Saturday, March 24, 2012
The Final Four
This year The Final Four is my March Madness book. It's a tradition that I started last year (shush that's long enough to be a tradition) because I couldn't get enough basketball during March and decided to read Ball Don't Lie by Matt de la Pena. I loved the book and it pushed me to read more sports-centric YA.
The Final Four is an enjoyable fast-pace quick read. It's not as brilliant as Ball Don't Lie (which for the record is on my favorite list) but it was a fun read. It's a book about a basketball game, but not just about the game but all the stories leading up to the game.
With friends (okay mainly one friend and my dad...) I talk a lot about the narrative of sports. I truly love sports, not because I'm particularly athletic but I love the stories. For every game played on television, every player has a story of how they arrived at that place. Competitive sports can be tough and cut throat, but their also empowering and unifying. The Final Four explored the narrative of one game, a team from a traditional powerhouse basketball school (Michigan State University) and the little school that could (think Butler or VCU last year. If you don't watch basketball think small college down the street) facing off in the final four.
Something I liked about this story is that nobody was the bad guy. Malcolm, Mr. One-And-Done (meaning one year of college then the NBA draft), was not particularly likable. But the book delved into his story, exploring why he was a bad teammate and selfish player. This book was not a Big Bad School versus Tiny Good Guy School. It was two teams, both with their own backstory, playing a basketball game.
As someone who roots for one of the big basketball programs (University of Kentucky, Go Big Blue!!) I've often seen fans, writers and random observers make the big school the "bad guy". But that's not really an accurate portrayal. Sometimes One-And-Done players have a very heartbreaking story and basketball is their only way out of poverty (supposedly Eric Bledsoe's family lived in a car) and sometimes big schools have the surprise player come out of mediocrity at just the right time (read about Josh Harrellson).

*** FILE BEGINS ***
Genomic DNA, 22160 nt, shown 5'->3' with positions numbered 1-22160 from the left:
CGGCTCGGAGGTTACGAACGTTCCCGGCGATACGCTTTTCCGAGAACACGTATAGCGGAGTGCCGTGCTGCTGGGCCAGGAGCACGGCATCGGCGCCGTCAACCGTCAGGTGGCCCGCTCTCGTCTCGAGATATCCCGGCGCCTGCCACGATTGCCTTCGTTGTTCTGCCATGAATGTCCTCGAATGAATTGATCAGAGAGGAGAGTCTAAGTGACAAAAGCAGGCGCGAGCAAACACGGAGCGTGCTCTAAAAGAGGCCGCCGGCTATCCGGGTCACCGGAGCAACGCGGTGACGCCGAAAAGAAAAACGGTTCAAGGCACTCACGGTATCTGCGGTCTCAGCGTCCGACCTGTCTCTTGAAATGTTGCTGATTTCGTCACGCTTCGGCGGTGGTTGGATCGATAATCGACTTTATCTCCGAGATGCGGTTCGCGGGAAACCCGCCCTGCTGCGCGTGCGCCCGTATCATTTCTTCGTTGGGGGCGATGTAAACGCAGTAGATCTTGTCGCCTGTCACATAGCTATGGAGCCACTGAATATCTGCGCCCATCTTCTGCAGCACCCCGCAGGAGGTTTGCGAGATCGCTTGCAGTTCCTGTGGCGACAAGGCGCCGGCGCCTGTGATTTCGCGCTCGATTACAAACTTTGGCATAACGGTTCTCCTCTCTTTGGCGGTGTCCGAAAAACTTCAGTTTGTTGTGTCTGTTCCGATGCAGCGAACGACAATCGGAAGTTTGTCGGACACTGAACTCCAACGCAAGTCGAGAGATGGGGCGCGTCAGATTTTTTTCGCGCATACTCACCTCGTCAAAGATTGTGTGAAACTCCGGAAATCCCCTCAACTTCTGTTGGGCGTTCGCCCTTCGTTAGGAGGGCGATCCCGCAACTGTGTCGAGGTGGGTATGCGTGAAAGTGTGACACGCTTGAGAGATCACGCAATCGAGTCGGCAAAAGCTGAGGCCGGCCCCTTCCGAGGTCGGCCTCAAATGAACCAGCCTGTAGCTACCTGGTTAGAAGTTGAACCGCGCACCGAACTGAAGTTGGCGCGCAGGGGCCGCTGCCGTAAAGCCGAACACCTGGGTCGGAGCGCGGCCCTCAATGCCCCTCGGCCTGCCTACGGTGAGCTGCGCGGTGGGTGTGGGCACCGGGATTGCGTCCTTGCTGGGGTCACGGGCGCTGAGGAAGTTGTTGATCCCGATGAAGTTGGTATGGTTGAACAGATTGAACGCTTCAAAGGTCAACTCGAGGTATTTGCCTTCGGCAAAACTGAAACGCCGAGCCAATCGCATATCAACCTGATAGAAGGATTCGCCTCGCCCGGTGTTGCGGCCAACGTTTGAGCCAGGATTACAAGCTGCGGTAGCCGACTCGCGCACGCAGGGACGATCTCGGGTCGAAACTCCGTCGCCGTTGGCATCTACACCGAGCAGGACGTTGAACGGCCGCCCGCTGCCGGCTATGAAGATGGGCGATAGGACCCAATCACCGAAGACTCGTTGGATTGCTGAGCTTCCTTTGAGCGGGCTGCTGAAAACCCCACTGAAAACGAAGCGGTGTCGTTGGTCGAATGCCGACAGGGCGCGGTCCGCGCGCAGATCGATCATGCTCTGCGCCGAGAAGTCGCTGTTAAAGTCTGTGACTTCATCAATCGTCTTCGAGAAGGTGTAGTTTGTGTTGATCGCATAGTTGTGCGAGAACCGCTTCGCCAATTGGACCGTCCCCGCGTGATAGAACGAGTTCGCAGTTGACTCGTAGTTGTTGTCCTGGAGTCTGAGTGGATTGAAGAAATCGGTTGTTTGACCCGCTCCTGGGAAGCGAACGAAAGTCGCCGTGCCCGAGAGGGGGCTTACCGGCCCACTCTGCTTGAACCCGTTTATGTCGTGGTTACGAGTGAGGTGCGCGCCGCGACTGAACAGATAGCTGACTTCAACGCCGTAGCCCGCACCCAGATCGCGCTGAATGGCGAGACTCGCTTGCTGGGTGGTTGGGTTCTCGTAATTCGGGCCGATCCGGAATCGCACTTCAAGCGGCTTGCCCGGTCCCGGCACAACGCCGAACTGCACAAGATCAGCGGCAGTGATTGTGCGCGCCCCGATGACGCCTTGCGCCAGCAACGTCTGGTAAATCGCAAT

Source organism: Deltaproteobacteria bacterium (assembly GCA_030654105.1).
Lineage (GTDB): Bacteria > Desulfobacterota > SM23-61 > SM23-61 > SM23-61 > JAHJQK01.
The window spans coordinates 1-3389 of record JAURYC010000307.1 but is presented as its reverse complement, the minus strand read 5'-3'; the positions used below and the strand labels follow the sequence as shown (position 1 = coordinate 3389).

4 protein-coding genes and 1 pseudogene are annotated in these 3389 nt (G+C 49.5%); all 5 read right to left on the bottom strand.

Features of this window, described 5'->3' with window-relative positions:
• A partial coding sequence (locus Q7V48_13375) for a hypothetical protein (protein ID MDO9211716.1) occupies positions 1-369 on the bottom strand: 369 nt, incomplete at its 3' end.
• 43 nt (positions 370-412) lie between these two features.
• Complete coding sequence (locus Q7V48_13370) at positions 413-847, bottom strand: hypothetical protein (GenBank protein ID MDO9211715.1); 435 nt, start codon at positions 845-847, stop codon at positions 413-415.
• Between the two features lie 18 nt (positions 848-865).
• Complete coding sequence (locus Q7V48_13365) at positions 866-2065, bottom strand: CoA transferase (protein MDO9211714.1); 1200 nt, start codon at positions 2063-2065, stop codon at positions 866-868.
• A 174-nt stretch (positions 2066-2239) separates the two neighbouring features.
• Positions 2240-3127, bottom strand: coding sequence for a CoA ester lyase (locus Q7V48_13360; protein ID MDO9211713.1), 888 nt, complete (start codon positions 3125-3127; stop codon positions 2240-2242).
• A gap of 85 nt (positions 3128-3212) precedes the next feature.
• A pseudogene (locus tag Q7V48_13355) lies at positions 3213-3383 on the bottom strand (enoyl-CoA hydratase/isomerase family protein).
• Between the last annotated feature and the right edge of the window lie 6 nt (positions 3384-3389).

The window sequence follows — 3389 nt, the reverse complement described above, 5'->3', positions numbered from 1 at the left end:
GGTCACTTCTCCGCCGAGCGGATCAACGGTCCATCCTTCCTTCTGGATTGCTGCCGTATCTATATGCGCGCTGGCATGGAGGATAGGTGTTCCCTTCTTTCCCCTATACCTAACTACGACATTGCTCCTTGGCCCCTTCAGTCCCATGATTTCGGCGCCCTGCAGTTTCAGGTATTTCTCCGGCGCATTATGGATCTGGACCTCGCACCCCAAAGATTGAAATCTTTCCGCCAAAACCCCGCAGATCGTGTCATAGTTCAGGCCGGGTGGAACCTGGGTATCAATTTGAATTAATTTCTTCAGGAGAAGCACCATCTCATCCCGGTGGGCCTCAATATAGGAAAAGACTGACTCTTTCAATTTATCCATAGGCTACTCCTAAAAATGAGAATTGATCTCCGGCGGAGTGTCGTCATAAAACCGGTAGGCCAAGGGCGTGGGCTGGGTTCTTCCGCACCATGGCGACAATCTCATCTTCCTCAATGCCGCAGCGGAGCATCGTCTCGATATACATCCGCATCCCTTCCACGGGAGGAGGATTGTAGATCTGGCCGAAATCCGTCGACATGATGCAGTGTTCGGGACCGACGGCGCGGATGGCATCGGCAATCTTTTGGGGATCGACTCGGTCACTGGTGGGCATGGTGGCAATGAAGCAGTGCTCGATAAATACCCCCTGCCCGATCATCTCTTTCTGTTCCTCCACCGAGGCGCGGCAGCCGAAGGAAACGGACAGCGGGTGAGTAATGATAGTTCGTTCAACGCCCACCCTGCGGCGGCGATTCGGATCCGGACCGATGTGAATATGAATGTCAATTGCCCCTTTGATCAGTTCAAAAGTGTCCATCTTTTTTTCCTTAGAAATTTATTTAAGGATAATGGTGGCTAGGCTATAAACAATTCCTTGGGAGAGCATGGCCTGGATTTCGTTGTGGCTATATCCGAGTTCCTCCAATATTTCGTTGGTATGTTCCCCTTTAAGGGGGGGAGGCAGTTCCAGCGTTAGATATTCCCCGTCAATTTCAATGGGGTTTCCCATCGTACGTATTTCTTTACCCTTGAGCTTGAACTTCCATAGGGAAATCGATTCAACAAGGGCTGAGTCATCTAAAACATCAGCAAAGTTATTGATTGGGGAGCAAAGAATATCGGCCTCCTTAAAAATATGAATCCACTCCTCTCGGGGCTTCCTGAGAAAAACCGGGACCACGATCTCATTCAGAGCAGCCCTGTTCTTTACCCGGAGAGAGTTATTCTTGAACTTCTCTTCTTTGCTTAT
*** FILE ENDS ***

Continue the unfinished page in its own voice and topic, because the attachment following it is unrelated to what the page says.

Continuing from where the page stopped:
The point is most every basketball team has a story. It's fun to root for the underdog, just don't make the big school the bad guy. (Unless it's Duke, but only because they made me cry when I was six).
I like the fact this book explored both teams and various stories, everything from future NBA stars to seniors planning to do something else after basketball. Because basketball is the combination of all these stories, and this one moment where 10,000 things are happening on court, plus a ball occasionally flying at your head.
Where this story lost points with me was the believability. If you didn't pick up from my ramble above, I watch a lot of basketball. Mainly I watch the SEC, but sometimes I find myself watching a game that I don't even care about just because it's basketball. March is pretty much all basketball all the time. So I know how games are shown on TV and I know what announcers say (unfortunately).
This story was told in different POVs--the color commentators, the players experiences leading up to the game, the radio announcers and some one-on-one interviews that they showed during the game. If you've ever watched basketball you'll probably be like "one-on-one interviews???!?!" because that's something that's just not done, at least not during the game (pre or post game). During the game, especially a final four game, time equals money. Every spare second is sold to the highest buyer for advertising purposes. They would never break away from the action or heaven forbid advertising to show pre-taped interviews with the players. They do stuff like that during the Olympics, or during slower sports, but not during basketball.
Yes I know I sound picky. But I read this book because I am a basketball fan. I can't be the only sports fan reading this book! I understand what they were using the interview portions to explore. However I just cannot suspend my disbelief that the NCAA (who the book happily criticizes for greed) would squander valuable advertising time on heart-tugging one-on-ones.
I also felt the story was a little clunky and obvious with the Trojans versus Spartans metaphor, especially the Hope of Troy sections. But the book was fun and fast-paced. It's a good March Madness read. Non-sport fan readers probably won't mind the interviews and won't get caught up on believability issues.